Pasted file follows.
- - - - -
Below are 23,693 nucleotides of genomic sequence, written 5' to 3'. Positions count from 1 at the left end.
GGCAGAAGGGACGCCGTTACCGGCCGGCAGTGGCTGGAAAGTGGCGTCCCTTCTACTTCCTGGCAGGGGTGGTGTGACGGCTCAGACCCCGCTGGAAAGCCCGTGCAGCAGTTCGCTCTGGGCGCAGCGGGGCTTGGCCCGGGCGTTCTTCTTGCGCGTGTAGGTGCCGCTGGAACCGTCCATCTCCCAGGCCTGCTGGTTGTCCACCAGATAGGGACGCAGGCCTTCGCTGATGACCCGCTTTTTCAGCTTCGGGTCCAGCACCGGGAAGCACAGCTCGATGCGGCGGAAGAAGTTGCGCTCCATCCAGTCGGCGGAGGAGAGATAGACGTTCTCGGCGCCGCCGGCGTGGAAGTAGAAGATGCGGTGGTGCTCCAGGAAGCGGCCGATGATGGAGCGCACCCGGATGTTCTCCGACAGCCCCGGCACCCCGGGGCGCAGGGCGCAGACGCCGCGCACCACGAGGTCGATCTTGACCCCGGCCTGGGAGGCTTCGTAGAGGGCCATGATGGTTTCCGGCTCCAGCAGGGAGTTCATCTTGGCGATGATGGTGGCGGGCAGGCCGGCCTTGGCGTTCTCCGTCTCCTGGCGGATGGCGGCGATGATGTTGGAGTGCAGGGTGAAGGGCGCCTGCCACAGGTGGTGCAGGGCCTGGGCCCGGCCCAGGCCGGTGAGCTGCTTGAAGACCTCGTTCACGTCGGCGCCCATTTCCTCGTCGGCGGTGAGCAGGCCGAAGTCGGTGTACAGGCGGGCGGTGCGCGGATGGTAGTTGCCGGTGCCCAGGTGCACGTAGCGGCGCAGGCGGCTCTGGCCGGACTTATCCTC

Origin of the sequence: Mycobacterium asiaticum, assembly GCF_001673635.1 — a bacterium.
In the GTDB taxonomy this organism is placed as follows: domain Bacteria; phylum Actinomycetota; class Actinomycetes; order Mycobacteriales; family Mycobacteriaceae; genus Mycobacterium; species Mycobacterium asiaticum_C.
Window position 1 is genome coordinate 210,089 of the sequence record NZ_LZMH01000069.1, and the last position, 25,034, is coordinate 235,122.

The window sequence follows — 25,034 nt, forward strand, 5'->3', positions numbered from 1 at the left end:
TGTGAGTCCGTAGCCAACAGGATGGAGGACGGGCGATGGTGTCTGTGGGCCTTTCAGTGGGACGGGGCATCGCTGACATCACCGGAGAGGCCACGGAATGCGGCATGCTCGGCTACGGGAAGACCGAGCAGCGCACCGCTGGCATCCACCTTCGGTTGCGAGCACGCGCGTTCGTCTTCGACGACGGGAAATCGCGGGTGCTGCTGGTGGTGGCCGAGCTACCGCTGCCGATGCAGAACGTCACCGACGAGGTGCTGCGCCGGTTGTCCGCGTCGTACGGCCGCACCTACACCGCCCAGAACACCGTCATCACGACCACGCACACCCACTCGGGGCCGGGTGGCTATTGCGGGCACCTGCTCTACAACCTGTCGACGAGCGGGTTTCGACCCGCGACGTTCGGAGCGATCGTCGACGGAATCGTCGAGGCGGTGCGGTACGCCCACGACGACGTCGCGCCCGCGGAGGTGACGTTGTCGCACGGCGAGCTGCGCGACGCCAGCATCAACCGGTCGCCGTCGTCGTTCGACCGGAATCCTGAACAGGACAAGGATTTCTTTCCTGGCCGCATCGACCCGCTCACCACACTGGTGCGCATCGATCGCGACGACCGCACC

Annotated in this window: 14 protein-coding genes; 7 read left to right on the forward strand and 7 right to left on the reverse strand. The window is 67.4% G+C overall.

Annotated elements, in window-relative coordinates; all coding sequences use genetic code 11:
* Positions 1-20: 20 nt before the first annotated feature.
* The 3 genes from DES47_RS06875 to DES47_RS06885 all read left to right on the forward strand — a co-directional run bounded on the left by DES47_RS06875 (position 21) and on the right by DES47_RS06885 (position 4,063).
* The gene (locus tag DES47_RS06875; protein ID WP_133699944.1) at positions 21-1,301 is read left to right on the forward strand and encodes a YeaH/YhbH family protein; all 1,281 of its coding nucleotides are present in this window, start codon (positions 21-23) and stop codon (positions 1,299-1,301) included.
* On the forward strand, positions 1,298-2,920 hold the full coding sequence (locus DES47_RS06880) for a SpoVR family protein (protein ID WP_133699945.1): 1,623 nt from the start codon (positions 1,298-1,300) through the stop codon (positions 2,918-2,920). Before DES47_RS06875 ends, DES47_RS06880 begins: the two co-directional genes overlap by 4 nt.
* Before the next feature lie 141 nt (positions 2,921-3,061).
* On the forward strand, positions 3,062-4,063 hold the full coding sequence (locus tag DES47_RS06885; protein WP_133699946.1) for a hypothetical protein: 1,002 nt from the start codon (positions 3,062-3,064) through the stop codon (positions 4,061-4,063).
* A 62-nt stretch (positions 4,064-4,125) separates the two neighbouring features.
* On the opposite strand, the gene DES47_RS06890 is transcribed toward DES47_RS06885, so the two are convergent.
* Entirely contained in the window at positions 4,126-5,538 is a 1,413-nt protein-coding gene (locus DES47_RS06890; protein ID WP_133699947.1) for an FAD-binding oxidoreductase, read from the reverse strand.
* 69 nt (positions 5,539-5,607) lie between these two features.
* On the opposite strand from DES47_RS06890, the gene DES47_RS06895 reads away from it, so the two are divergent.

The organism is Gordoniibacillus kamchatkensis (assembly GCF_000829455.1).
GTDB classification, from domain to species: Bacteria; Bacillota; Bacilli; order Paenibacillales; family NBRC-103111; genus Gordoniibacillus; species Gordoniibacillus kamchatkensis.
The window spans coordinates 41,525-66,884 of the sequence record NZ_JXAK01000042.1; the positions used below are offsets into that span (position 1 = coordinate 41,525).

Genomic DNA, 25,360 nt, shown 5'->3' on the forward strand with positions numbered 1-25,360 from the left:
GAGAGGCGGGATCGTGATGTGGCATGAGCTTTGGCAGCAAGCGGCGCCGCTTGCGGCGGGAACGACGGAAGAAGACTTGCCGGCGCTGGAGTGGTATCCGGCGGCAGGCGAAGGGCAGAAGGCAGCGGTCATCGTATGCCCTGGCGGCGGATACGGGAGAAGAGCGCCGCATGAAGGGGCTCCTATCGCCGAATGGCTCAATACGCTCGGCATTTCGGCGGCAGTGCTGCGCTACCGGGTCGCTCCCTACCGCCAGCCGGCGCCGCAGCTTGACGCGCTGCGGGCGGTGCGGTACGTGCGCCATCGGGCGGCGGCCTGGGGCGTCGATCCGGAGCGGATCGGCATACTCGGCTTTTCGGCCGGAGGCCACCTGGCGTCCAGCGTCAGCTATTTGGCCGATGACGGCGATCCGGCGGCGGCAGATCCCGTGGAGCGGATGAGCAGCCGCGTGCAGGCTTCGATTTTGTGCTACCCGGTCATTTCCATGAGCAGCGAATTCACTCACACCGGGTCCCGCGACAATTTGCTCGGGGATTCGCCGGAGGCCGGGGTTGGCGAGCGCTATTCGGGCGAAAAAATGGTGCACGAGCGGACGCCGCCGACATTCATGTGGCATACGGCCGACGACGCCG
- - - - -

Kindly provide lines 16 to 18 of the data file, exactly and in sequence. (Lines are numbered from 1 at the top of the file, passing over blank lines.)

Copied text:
* A 62-nt stretch (positions 4,064-4,125) separates the two neighbouring features.
* On the opposite strand, the gene DES47_RS06890 is transcribed toward DES47_RS06885, so the two are convergent.
* Entirely contained in the window at positions 4,126-5,538 is a 1,413-nt protein-coding gene (locus DES47_RS06890; protein ID WP_133699947.1) for an FAD-binding oxidoreductase, read from the reverse strand.